The Conservative government’s prostitution bill crafted with the hope of eventually abolishing prostitution in Canada passed its third and final reading in the Senate on Tuesday.
It now only requires Royal Assent to become the law of the land. It is expected to meet the December 19 deadline set by the Supreme Court of Canada after it struck down former prostitution laws in 2013 with Bedford v. Canada, saying they violated the Charter right to security of the person.
The Protection of Communities and Exploited Persons Act, also known as Bill C-36, targets purchasers of sexual services with fines and prison, criminalizing those who benefit financially from exploiting prostituted women. The bill follows a model that has proved effective in Sweden since 1999 in reducing the commodification of women and girls for sex.
While selling sexual services would not be criminal per se, the law prohibits prostitutes from advertising in places “open to public view, that is or is next to a school ground, playground or daycare centre.” It also sets aside $20 million to help exploited women exit prostitution.
“Men do not have the right to purchase women, and, of course, the inverse is also true. We as a society should not allow a price to be placed on another human being, period, even if that other person seemingly consents,” said Hon. Denise Batters, who represents Saskatchewan, in the Senate prior to the bill’s passing.
“We say no to prostitution by targeting those who fuel the demand for it and those who profit from the trade. That is what Bill C-36 does,” she said.
Pro-family leaders welcomed the news of the bill’s passage, saying that it makes Canada a safer place for women.
“It’s good news,” Gwendolyn Landolt, national vice-president of REAL Women of Canada, told LifeSiteNews. Landolt said that while women would be better served if prostitution had been entirely criminalized, she nonetheless called the new law a “vast improvement” to the former criminal code laws dealing with prostitution since it will “stop brothels, it will stop pimping — hopefully — and it will protect children.”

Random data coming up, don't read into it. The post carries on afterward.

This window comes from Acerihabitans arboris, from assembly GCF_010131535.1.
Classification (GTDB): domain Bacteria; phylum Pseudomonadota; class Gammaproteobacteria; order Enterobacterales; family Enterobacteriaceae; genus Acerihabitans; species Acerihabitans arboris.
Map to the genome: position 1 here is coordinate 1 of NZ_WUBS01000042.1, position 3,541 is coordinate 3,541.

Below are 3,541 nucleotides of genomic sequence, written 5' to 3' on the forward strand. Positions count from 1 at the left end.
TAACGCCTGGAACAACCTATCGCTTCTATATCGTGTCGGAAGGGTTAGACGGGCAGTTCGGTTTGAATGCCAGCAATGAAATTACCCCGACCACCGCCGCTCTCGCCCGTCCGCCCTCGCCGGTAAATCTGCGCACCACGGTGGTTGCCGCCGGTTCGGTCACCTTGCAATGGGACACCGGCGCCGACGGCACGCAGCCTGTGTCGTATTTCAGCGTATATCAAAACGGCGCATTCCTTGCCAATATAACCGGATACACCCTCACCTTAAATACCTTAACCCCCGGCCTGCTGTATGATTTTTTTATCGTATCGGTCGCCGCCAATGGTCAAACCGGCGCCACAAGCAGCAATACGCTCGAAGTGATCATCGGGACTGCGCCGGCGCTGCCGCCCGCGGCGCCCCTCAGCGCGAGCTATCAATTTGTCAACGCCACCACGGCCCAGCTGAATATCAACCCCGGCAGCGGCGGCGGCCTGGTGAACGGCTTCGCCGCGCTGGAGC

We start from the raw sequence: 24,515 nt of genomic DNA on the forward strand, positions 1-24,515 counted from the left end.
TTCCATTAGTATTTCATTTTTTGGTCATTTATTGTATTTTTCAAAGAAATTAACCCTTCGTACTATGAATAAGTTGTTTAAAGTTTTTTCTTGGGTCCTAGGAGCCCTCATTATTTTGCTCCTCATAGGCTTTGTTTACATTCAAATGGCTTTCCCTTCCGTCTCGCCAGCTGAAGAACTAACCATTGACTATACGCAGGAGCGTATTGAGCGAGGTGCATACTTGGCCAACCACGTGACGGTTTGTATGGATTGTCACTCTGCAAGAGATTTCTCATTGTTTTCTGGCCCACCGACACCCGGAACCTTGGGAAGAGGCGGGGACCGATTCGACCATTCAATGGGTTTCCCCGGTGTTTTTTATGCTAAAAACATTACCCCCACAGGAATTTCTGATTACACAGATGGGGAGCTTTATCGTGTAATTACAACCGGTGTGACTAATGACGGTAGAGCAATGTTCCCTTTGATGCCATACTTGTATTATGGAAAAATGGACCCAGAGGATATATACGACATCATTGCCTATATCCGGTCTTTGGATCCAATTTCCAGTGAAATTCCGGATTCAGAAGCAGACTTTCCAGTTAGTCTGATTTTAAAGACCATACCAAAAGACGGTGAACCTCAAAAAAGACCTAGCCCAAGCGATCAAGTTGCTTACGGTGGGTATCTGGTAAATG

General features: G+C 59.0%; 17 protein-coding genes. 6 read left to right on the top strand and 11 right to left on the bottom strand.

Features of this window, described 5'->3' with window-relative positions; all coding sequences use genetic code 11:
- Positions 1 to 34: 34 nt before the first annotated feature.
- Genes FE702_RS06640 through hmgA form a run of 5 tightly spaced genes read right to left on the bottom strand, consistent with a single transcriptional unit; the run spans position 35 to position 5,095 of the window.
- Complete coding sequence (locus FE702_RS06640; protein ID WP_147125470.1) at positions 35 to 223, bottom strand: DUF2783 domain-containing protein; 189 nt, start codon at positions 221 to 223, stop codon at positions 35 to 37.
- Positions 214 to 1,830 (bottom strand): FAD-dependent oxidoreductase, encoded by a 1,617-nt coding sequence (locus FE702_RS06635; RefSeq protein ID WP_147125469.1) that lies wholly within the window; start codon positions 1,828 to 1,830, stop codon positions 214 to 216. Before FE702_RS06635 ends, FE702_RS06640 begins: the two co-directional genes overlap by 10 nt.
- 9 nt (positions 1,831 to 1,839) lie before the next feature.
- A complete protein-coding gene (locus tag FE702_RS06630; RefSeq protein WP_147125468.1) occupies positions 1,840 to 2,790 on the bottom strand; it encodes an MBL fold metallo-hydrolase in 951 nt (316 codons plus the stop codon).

“There is no form of prostitution that is safe — whether it’s escort service, whether it’s on the streets, whether it’s in the brothels — every act of prostitution is inherently dangerous to the woman because of uncontrollable factors,” she said, adding the bill tells Canadian women that the government is “worried about protecting them.”
Julia Beazley, policy analyst with The Evangelical Fellowship of Canada, believes the bill’s passage is a historic moment in Canada, calling it a “victory for women’s equality.”
“With the passage of Bill C-36, for the first time in Canada buying sex or trying to buy sex will be illegal,” she told LifeSiteNews. “C-36 recognizes that the vast majority of prostituted persons are not there by choice, and makes it clear in the spirit and intent of the law that they are to be seen as vulnerable, as victims of exploitation, and therefore afforded immunity from criminal charges – except under certain specific circumstances.”
“With the law’s focus on criminalizing the purchasers and purveyors of sexual services – johns, pimps and traffickers – it challenges the belief that men are entitled to paid sexual access to primarily women and children. It also boldly refuses to accept the notion that buying sex is inevitable in our society.”
“All women and girls are safer in a society that stands up to the idea that some, or any women, or their sexuality can be bought and sold,” she said.
Tania Fiolleau, a former victim of prostitution and former Madam who employed hundreds of women said the bill “should have been done a long time ago.”
“I think it’s a good thing that they’re adopting a Canadian version of the Nordic model because it’s definitely proven to be effective in those other countries [in reducing rates of prostitution],” she told LifeSiteNews.
“If this law deters the men from getting into it, then it will deter women from getting into it, because there will not be enough demand,” said Fiolleau, who has become a vocal advocate for women wanting to leave prostitution.
Mary Ellen Douglas of Campaign Life Coalition told LifeSiteNews that the bill is a “step in the right direction, but it stops short of saying prostitution is a criminal act.”
The bill is expected to receive Royal Assent, an act considered to be little more than a formality, within a matter of days. It will come into force 30 days afterward, just in time for the December 19 deadline.